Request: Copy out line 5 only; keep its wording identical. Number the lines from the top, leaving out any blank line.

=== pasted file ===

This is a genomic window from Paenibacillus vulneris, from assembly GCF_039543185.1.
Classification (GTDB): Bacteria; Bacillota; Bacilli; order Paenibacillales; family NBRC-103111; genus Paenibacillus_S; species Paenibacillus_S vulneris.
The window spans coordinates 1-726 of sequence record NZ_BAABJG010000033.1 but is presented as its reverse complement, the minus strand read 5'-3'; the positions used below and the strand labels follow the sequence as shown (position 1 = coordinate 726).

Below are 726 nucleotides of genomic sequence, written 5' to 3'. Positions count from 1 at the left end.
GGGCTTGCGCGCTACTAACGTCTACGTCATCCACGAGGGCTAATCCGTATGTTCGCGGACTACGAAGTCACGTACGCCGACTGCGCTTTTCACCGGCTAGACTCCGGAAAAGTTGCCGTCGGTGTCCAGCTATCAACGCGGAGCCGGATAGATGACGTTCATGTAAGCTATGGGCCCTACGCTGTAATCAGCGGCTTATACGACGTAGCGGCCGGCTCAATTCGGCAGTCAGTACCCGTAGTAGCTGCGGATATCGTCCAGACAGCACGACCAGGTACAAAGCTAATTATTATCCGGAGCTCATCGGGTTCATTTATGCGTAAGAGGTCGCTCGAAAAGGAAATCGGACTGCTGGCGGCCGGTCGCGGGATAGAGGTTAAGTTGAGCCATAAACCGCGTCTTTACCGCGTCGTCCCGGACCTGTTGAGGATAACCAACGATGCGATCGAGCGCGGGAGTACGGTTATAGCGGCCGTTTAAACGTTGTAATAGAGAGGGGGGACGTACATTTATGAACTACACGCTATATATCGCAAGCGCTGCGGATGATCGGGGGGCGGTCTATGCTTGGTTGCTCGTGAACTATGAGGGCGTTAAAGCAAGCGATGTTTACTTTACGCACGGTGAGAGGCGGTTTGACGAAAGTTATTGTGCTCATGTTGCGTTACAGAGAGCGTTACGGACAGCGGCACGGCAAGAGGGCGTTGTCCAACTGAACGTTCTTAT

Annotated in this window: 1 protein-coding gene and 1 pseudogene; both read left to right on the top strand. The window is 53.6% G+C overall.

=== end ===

GGGCTTGCGCGCTACTAACGTCTACGTCATCCACGAGGGCTAATCCGTATGTTCGCGGACTACGAAGTCACGTACGCCGACTGCGCTTTTCACCGGCTAGACTCCGGAAAAGTTGCCGTCGGTGTCCAGCTATCAACGCGGAGCCGGATAGATGACGTTCATGTAAGCTATGGGCCCTACGCTGTAATCAGCGGCTTATACGACGTAGCGGCCGGCTCAATTCGGCAGTCAGTACCCGTAGTAGCTGCGGATATCGTCCAGACAGCACGACCAGGTACAAAGCTAATTATTATCCGGAGCTCATCGGGTTCATTTATGCGTAAGAGGTCGCTCGAAAAGGAAATCGGACTGCTGGCGGCCGGTCGCGGGATAGAGGTTAAGTTGAGCCATAAACCGCGTCTTTACCGCGTCGTCCCGGACCTGTTGAGGATAACCAACGATGCGATCGAGCGCGGGAGTACGGTTATAGCGGCCGTTTAAACGTTGTAATAGAGAGGGGGGACGTACATTTATGAACTACACGCTATATATCGCAAGCGCTGCGGATGATCGGGGGGCGGTCTATGCTTGGTTGCTCGTGAACTATGAGGGCGTTAAAGCAAGCGATGTTTACTTTACGCACGGTGAGAGGCGGTTTGACGAAAGTTATTGTGCTCATGTTGCGTTACAGAGAGCGTTACGGACAGCGGCACGGCAAGAGGGCGTTGTCCAACTGAACGTTCTTAT